They decided to leave the company after 8 years because of the apathy they showed him when his loved one was hospitalized in critical condition.
Some employees spend so much time at work that it becomes their second home. Many of them also live under the misconception that their loyalty will be addressed and rewarded by the corporation in the end. Sadly, years of service are more often rewarded with underappreciation and by being taken for granted. According to the Zeta Survey, this sentiment is shared by four out of five employees in America. Companies often believe that after some years, they can treat employees however they want and come out unscathed.
But u/Bripaticus refused to take this treatment silently and decided to teach his employer a meaningful lesson. After being mistreated at a time of need, he decided to leave the company without serving the required notice period.
"I loved my job and I really enjoy working with most of my coworkers. I was, directly and indirectly, responsible for a lot of significant website development and streamlining various processes for them. Overall, this was a role that I had enjoyed, despite having to commute a total of three hours each day," the employee wrote, giving context on his job of 8 years.
Due to the Reddit user's contributions to the company's success, he expected to be valued by his bosses for the effort he put into his job. Unfortunately, that was not the case.
The first time u/Bripaticus felt weird about the company was when, two years ago, they gave him a hard time for arriving late to a meeting following a tough couple of days. He explained: "Two years ago, my daughter required surgery and the following day, I fell and broke my arm. I was late for an important meeting the next day. I was issued a written warning and placed on a probationary period. That should have been enough of a warning to me, but I put it behind me." The company did not give him even a little bit of grace for such a serious situation, showcasing its lack of empathy. As a loyal employee, it hurt u/Bripaticus, but ultimately, he chose to move on and not leave the company.
However, things got heated when the corporation refused to show even a modicum of empathy after his wife had a heart attack. He explained in his post that she was admitted to the hospital and "placed in a medically induced coma, connected to a ventilator and had a pump inserted into a major artery to help relieve the workload on her heart, and had an angioplasty performed with 2 stents inserted."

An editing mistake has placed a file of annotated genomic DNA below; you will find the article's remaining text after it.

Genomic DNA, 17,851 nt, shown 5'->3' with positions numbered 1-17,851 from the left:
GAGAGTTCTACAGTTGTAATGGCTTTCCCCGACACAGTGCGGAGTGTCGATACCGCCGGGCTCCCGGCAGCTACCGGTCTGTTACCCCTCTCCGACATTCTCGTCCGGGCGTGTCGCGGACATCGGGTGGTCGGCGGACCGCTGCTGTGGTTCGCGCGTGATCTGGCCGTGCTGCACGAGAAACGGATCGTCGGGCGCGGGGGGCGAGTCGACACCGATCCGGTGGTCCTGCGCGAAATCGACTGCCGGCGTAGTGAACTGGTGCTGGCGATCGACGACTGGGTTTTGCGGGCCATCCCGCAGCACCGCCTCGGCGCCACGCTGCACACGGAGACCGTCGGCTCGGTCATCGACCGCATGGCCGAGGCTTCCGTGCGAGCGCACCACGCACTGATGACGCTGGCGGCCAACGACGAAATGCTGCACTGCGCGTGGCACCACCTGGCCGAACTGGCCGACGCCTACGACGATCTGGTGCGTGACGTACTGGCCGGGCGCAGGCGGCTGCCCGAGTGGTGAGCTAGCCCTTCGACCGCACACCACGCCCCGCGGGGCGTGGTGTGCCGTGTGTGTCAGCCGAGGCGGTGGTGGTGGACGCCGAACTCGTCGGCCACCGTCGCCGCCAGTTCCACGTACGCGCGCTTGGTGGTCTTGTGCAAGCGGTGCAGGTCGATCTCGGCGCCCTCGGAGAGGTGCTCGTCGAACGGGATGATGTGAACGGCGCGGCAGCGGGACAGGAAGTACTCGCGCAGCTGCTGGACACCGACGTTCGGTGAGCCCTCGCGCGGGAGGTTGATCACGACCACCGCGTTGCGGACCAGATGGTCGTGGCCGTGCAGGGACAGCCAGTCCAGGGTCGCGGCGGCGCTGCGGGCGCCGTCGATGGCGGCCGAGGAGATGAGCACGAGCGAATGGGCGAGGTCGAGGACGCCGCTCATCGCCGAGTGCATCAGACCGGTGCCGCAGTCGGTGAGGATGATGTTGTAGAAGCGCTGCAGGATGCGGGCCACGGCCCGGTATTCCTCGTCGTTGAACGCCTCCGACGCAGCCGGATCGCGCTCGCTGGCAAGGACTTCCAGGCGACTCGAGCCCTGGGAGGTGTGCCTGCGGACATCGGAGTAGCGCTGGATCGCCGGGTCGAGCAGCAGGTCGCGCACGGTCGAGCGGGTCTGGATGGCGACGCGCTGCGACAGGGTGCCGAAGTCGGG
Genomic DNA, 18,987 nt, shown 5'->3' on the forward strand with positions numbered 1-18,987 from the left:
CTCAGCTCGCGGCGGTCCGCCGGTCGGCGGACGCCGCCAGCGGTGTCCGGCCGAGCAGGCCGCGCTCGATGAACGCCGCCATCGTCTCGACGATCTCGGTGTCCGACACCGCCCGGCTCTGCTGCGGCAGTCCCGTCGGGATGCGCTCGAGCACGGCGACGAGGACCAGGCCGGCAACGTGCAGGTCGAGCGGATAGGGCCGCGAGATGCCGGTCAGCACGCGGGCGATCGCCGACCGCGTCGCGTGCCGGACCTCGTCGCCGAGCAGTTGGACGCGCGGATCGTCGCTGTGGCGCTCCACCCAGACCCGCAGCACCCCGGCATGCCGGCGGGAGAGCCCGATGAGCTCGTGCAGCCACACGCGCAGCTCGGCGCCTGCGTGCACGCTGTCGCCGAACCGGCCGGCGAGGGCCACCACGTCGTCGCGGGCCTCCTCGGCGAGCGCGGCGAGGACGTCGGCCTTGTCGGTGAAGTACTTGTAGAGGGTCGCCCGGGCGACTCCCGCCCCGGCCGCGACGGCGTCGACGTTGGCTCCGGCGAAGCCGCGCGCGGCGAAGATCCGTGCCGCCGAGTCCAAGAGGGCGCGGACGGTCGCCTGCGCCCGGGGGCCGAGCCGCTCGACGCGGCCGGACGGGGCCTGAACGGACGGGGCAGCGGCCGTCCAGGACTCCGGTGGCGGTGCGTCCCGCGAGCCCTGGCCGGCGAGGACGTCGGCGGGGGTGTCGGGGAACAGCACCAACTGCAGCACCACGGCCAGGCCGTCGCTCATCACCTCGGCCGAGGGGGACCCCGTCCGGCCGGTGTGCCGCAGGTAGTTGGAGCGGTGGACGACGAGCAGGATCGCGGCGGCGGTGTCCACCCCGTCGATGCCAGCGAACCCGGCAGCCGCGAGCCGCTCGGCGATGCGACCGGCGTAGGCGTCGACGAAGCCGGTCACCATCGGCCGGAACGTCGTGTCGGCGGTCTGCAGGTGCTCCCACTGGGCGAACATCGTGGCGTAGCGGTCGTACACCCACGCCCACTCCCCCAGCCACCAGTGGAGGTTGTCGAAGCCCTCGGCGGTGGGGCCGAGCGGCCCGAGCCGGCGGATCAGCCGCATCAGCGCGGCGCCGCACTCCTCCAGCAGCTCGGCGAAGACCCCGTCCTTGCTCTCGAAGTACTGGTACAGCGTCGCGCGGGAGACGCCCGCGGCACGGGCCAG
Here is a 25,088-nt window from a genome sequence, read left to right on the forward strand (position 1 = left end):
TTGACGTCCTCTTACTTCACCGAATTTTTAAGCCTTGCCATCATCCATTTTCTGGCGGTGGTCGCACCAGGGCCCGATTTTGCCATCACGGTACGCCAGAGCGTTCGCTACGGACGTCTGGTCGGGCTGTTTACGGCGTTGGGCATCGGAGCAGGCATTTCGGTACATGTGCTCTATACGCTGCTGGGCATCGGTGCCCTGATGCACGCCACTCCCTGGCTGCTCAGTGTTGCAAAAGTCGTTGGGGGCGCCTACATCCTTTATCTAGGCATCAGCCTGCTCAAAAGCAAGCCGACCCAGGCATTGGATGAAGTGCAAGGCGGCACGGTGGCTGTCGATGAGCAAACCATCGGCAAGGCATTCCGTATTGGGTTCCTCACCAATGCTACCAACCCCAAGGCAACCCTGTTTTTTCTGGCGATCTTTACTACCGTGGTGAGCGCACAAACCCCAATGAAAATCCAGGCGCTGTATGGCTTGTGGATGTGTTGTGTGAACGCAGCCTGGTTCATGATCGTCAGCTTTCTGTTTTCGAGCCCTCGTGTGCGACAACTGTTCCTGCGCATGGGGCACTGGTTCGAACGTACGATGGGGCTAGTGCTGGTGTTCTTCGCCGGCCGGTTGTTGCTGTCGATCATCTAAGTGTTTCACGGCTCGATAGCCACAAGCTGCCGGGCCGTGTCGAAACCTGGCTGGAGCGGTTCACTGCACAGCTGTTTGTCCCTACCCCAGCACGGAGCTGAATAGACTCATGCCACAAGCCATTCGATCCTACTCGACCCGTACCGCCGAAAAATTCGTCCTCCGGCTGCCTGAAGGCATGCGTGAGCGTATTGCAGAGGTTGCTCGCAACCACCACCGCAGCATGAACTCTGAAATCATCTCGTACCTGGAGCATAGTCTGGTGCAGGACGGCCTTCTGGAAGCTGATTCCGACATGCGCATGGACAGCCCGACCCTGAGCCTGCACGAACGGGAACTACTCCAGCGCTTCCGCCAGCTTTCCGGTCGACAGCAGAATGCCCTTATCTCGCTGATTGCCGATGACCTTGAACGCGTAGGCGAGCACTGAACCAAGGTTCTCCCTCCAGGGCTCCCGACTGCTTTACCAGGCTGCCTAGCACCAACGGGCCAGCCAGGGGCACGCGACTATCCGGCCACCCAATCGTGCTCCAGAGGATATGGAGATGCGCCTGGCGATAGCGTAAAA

The Reddit user did his due diligence, informed his boss and team, and also kept them updated on everything. But after a week, he was again put on probation and called for a meeting with his boss and HR. He was ordered to return to work as soon as possible. "I was placed on another probationary period and written up yet again. He told me that there comes a time when I just have to decide what is more important, my job or my wife. I was to come back in the office, 5 days per week or I would be fired," the concerned husband shared.
The HR ultimately gave him a way out and asked him to take the FMLA leave. "I have heard that the manager talks about how projects will move forward once I am back in the office. I intend to use every last PTO day I have left, then I will return my development laptop and quit," u/Bripaticus revealed.
Later, he got in touch with a recruiting agent and found a new job that was better suited to his current situation and understanding of the tough time his family was going through as his wife recovers. "The new company was more than willing to wait a couple of months for my wife to get through the bulk of her medical appointments before I started working there. I will start there in just over a week from now," he explained. As his joining date is closing in, the Reddit user wondered if he was wrong to leave his current company so abruptly with incomplete projects.
The comment section supported the Reddit user on his decision. u/WestCoastThing did not find any fault with the action undertaken by the user. They wrote: "You owe it to them to string them along as much as possible and leave them hanging." u/Douggiefresh43 expressed shock at the company's behavior, commenting: "Getting written up for missing meetings due to genuine medical emergencies? Yeah, I'd be pissed off if you DID give them notice. Good luck with finding your next step!"